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- News Broadcast – Self-Evaluation Form
- Book Talk Anchor Chart
- Book Talks
- How to: Recording and sharing video
- News Broadcast Learning Goals, Success Criteria and Checklists!
- BBC Resources for Making a News Broadcast
- Newspaper Article Rubric
- Journalism & Quotations
- Homework: Newspaper article analysis due Monday
- Newspaper Learning Goal
Monthly Archives: November 2013
- Byline: tells who wrote the story; may include the writer’s title.
- Classified ad: an ad that appears in the classified or “want ad” section of the newspaper.
- Column: a vertical division of the layout that helps give structure to the pages. Newspaper stories and images are measured in column inches: the number of columns wide by the number of inches long.
- Cutline/caption: explains what is happening in a photograph or illustration. The use of “cut” dates back to a time when images in the newspaper were printed from carved wood and etched metal. A cutline or caption sometimes may include a photo credit, the name of the person who took the picture.
- Dateline: the location (and sometimes the date) from which a story was sent, usually given at the beginning of a story. The term was first used at a time when news often took days to reach a reader, so the date and location of the event were included in the story.
- Display ad: an ad for a business or organization that appears on a newspaper page.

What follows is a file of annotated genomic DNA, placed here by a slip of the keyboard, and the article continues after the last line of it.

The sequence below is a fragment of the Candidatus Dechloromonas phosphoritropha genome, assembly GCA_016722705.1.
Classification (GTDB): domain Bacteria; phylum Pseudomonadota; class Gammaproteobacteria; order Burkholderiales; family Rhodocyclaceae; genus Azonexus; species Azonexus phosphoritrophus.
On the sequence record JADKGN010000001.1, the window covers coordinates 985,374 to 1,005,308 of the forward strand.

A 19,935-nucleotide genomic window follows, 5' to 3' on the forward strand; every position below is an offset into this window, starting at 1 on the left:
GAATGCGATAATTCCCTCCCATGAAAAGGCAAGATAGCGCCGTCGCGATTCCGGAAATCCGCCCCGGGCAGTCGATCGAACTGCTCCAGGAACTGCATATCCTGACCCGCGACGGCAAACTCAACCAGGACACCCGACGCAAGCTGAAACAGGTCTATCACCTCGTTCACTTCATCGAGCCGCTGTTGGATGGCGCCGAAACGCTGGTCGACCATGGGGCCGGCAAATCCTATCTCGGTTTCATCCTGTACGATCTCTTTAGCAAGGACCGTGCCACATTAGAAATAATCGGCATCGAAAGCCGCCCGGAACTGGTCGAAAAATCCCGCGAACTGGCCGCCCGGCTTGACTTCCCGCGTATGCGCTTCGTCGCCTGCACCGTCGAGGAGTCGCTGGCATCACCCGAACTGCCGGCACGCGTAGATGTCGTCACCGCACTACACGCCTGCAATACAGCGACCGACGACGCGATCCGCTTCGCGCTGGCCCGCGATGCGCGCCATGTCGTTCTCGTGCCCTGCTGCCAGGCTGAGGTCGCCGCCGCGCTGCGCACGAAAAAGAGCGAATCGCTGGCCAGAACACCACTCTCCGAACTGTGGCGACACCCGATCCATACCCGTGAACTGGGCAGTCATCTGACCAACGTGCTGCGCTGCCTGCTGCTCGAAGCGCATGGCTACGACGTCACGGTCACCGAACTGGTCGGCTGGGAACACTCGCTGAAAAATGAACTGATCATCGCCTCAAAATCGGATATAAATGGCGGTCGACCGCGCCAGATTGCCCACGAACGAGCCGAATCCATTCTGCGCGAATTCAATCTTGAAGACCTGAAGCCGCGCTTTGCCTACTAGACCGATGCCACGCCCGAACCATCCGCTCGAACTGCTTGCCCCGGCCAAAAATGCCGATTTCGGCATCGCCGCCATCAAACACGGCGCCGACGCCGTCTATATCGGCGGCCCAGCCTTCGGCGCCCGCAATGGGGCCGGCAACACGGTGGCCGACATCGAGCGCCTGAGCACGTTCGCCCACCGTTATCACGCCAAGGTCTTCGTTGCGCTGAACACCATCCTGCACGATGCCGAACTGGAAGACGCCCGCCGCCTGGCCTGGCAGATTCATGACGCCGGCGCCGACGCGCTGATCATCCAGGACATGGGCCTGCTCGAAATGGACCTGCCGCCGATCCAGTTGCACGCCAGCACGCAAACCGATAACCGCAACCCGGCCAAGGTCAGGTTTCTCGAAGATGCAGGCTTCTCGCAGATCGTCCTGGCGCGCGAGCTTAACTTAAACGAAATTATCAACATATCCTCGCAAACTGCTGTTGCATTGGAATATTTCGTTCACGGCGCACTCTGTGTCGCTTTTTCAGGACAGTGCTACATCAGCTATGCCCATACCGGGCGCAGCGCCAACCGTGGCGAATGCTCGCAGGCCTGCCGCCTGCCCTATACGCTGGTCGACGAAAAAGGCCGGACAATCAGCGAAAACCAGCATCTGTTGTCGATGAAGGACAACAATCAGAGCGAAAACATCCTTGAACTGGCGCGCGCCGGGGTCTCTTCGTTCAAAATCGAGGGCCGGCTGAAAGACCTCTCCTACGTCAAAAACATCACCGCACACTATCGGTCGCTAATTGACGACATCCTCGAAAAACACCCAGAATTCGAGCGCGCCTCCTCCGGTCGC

- Editorial: a type of story on the editorial page that expresses an opinion of the newspaper and encourages the reader to take some action.
- Flag/logo: the name of the newspaper as it appears at the top of page one.
- Folio line: the date and page number that appears at the top of each newspaper page.
- Headline: large type written and designed to summarize a story and get the reader’s attention.
- Index: tells the reader where regularly featured pages, such as sports, weather and local news, can be found.
- Jumpline: the line that tells the reader on which page the story is continued.
- Lead: the beginning of the story, which summarizes it and/or grabs the reader’s attention.
- Masthead: the formal statement of the newspaper’s name, officers, management and place of publication. It usually appears on the editorial page.
- Wire story: a story written by a reporter for a news service, such as The Associated Press or Reuters.
Download this file to fill in your answers: Worksheet: newspaper features.doc
(right-click, save target as)
Newspapers have 4 basic functions
- to inform,
- to interpret the news,
- to provide a service to readers, and
- to entertain.
These functions core functions explain what the newspaper does, and they are why people read it.
Physical geography is about understanding how sequences of events and activities in the physical world lead to changes in places, landscapes and societies. Learn more about physical processes in this section.
Analysing fiction and non fiction texts is discussed in this section. Learn how to look at language, layout and meaning.
When countries need to meet the needs of today, it is crucial that they also plan for tomorrow. Rapid growth in technology or building can have long-lasting effects on the environment.
- Recording weather data: Revise, Test
- Air masses: Revise, Test
- Synoptic charts and weather: Revise, Test
- Climatic Zones: Revise, Test
Climate is a description of the average precipitation (rainfall) and temperature experienced by an area over a year.
A Climatic Zone (or region) is an area in which all the places have a similar climate. It is possible to categorise the world into several different climatic zones.
In Standard Grade Geography you will learn about 4 of these zones: Hot Deserts; Equatorial Rainforests; Tundra regions (sometimes called cold deserts) and Mediterranean regions.